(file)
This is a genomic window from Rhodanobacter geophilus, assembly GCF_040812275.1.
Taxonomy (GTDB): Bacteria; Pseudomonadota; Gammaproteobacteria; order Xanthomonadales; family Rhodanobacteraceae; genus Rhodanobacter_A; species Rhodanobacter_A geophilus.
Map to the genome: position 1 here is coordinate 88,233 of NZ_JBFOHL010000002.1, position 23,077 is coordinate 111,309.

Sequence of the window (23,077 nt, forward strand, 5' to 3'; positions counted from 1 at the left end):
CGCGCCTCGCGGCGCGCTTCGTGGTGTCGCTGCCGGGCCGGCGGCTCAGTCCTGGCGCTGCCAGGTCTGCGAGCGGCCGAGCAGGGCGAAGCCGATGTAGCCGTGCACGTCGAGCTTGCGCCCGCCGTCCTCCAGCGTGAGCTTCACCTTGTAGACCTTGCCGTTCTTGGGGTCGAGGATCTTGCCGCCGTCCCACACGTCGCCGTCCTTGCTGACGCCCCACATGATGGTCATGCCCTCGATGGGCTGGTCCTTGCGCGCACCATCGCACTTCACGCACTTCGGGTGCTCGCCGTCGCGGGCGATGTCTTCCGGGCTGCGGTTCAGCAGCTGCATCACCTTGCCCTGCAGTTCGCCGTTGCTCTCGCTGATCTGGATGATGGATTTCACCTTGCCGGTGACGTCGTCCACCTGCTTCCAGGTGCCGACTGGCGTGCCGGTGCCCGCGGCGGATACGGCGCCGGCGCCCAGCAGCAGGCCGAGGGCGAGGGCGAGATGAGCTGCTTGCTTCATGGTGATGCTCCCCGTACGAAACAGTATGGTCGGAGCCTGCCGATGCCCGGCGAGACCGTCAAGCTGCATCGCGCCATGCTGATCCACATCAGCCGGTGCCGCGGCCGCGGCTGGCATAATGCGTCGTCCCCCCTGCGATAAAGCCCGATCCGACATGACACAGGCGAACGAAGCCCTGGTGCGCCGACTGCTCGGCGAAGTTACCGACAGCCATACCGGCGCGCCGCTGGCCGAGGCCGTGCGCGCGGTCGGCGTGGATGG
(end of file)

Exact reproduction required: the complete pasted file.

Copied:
This is a genomic window from Rhodanobacter geophilus, assembly GCF_040812275.1.
Taxonomy (GTDB): Bacteria; Pseudomonadota; Gammaproteobacteria; order Xanthomonadales; family Rhodanobacteraceae; genus Rhodanobacter_A; species Rhodanobacter_A geophilus.
Map to the genome: position 1 here is coordinate 88,233 of NZ_JBFOHL010000002.1, position 23,077 is coordinate 111,309.

Sequence of the window (23,077 nt, forward strand, 5' to 3'; positions counted from 1 at the left end):
CGCGCCTCGCGGCGCGCTTCGTGGTGTCGCTGCCGGGCCGGCGGCTCAGTCCTGGCGCTGCCAGGTCTGCGAGCGGCCGAGCAGGGCGAAGCCGATGTAGCCGTGCACGTCGAGCTTGCGCCCGCCGTCCTCCAGCGTGAGCTTCACCTTGTAGACCTTGCCGTTCTTGGGGTCGAGGATCTTGCCGCCGTCCCACACGTCGCCGTCCTTGCTGACGCCCCACATGATGGTCATGCCCTCGATGGGCTGGTCCTTGCGCGCACCATCGCACTTCACGCACTTCGGGTGCTCGCCGTCGCGGGCGATGTCTTCCGGGCTGCGGTTCAGCAGCTGCATCACCTTGCCCTGCAGTTCGCCGTTGCTCTCGCTGATCTGGATGATGGATTTCACCTTGCCGGTGACGTCGTCCACCTGCTTCCAGGTGCCGACTGGCGTGCCGGTGCCCGCGGCGGATACGGCGCCGGCGCCCAGCAGCAGGCCGAGGGCGAGGGCGAGATGAGCTGCTTGCTTCATGGTGATGCTCCCCGTACGAAACAGTATGGTCGGAGCCTGCCGATGCCCGGCGAGACCGTCAAGCTGCATCGCGCCATGCTGATCCACATCAGCCGGTGCCGCGGCCGCGGCTGGCATAATGCGTCGTCCCCCCTGCGATAAAGCCCGATCCGACATGACACAGGCGAACGAAGCCCTGGTGCGCCGACTGCTCGGCGAAGTTACCGACAGCCATACCGGCGCGCCGCTGGCCGAGGCCGTGCGCGCGGTCGGCGTGGATGG